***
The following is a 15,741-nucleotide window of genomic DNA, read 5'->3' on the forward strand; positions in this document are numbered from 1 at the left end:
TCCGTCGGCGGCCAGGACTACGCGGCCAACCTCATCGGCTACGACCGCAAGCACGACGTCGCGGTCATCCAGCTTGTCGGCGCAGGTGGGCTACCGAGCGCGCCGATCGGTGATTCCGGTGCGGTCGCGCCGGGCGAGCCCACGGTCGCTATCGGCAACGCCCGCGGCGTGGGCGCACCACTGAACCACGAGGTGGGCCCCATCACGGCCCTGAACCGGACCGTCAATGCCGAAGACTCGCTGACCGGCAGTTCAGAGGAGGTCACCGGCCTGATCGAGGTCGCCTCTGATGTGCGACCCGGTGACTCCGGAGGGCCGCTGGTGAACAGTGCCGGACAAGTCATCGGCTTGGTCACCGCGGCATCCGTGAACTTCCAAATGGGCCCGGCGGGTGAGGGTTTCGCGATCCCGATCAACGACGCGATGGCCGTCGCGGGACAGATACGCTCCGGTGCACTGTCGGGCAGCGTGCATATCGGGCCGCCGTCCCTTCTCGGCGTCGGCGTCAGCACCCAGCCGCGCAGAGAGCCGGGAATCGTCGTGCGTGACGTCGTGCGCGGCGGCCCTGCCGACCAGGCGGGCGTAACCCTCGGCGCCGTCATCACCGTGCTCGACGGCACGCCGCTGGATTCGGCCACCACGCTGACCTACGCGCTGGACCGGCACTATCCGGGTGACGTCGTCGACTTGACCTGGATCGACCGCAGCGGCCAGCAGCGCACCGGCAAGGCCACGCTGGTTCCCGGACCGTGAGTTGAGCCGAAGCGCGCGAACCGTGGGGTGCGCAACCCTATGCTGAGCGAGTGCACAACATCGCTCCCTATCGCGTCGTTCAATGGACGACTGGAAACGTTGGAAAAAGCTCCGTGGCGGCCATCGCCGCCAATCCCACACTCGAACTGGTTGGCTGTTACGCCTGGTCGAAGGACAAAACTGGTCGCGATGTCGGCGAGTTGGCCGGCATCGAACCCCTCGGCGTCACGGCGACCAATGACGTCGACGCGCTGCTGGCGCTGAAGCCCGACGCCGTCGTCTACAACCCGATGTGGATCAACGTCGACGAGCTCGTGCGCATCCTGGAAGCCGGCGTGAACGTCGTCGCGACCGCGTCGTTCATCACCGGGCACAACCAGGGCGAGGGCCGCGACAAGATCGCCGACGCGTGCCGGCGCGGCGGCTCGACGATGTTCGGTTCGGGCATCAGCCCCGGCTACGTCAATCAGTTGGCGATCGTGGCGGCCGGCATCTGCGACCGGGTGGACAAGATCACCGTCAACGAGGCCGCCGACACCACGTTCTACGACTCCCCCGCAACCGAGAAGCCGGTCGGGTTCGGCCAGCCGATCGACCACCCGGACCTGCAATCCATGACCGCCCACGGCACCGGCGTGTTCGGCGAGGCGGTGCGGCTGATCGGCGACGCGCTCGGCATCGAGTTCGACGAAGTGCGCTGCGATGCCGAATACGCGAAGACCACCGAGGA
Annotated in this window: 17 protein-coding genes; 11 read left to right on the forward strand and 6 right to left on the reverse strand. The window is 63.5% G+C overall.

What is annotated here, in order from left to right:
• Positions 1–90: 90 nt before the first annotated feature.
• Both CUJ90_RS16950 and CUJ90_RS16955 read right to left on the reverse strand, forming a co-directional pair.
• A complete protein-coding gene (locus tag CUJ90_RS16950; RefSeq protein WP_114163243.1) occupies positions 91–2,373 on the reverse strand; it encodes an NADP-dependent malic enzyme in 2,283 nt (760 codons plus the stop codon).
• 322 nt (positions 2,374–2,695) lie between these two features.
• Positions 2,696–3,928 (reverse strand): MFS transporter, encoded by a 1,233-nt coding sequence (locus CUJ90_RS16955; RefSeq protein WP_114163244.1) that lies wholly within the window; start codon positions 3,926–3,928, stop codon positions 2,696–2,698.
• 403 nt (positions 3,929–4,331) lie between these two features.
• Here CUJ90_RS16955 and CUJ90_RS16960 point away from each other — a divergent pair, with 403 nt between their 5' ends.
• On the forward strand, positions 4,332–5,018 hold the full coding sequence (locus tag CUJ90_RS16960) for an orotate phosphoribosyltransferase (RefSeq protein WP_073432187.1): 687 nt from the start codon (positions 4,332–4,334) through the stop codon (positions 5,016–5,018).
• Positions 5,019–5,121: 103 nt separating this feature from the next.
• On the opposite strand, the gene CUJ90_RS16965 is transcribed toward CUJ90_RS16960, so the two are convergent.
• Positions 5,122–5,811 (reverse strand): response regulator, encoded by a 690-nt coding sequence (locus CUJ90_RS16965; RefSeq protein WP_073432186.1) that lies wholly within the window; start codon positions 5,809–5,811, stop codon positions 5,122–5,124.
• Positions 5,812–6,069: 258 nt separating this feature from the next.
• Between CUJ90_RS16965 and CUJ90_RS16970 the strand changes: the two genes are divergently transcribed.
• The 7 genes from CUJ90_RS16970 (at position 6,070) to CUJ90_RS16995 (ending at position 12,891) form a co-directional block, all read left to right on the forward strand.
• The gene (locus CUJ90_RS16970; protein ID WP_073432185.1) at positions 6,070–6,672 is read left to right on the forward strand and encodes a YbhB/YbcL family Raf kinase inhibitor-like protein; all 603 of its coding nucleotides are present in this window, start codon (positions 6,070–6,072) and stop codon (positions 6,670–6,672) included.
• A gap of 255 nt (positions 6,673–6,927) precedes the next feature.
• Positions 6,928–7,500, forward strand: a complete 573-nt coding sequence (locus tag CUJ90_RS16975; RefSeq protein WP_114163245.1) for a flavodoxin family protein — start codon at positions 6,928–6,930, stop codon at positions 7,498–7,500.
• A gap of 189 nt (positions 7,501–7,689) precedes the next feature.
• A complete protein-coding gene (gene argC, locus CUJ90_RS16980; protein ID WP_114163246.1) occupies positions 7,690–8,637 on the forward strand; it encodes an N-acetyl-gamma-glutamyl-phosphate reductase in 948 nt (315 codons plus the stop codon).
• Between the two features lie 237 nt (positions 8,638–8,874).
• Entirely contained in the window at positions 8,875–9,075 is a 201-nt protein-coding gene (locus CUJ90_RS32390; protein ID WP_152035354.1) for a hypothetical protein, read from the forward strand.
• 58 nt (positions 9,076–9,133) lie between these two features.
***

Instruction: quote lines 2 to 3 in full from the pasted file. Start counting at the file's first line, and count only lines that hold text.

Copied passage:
TCCGTCGGCGGCCAGGACTACGCGGCCAACCTCATCGGCTACGACCGCAAGCACGACGTCGCGGTCATCCAGCTTGTCGGCGCAGGTGGGCTACCGAGCGCGCCGATCGGTGATTCCGGTGCGGTCGCGCCGGGCGAGCCCACGGTCGCTATCGGCAACGCCCGCGGCGTGGGCGCACCACTGAACCACGAGGTGGGCCCCATCACGGCCCTGAACCGGACCGTCAATGCCGAAGACTCGCTGACCGGCAGTTCAGAGGAGGTCACCGGCCTGATCGAGGTCGCCTCTGATGTGCGACCCGGTGACTCCGGAGGGCCGCTGGTGAACAGTGCCGGACAAGTCATCGGCTTGGTCACCGCGGCATCCGTGAACTTCCAAATGGGCCCGGCGGGTGAGGGTTTCGCGATCCCGATCAACGACGCGATGGCCGTCGCGGGACAGATACGCTCCGGTGCACTGTCGGGCAGCGTGCATATCGGGCCGCCGTCCCTTCTCGGCGTCGGCGTCAGCACCCAGCCGCGCAGAGAGCCGGGAATCGTCGTGCGTGACGTCGTGCGCGGCGGCCCTGCCGACCAGGCGGGCGTAACCCTCGGCGCCGTCATCACCGTGCTCGACGGCACGCCGCTGGATTCGGCCACCACGCTGACCTACGCGCTGGACCGGCACTATCCGGGTGACGTCGTCGACTTGACCTGGATCGACCGCAGCGGCCAGCAGCGCACCGGCAAGGCCACGCTGGTTCCCGGACCGTGAGTTGAGCCGAAGCGCGCGAACCGTGGGGTGCGCAACCCTATGCTGAGCGAGTGCACAACATCGCTCCCTATCGCGTCGTTCAATGGACGACTGGAAACGTTGGAAAAAGCTCCGTGGCGGCCATCGCCGCCAATCCCACACTCGAACTGGTTGGCTGTTACGCCTGGTCGAAGGACAAAACTGGTCGCGATGTCGGCGAGTTGGCCGGCATCGAACCCCTCGGCGTCACGGCGACCAATGACGTCGACGCGCTGCTGGCGCTGAAGCCCGACGCCGTCGTCTACAACCCGATGTGGATCAACGTCGACGAGCTCGTGCGCATCCTGGAAGCCGGCGTGAACGTCGTCGCGACCGCGTCGTTCATCACCGGGCACAACCAGGGCGAGGGCCGCGACAAGATCGCCGACGCGTGCCGGCGCGGCGGCTCGACGATGTTCGGTTCGGGCATCAGCCCCGGCTACGTCAATCAGTTGGCGATCGTGGCGGCCGGCATCTGCGACCGGGTGGACAAGATCACCGTCAACGAGGCCGCCGACACCACGTTCTACGACTCCCCCGCAACCGAGAAGCCGGTCGGGTTCGGCCAGCCGATCGACCACCCGGACCTGCAATCCATGACCGCCCACGGCACCGGCGTGTTCGGCGAGGCGGTGCGGCTGATCGGCGACGCGCTCGGCATCGAGTTCGACGAAGTGCGCTGCGATGCCGAATACGCGAAGACCACCGAGGA
Annotated in this window: 17 protein-coding genes; 11 read left to right on the forward strand and 6 right to left on the reverse strand. The window is 63.5% G+C overall.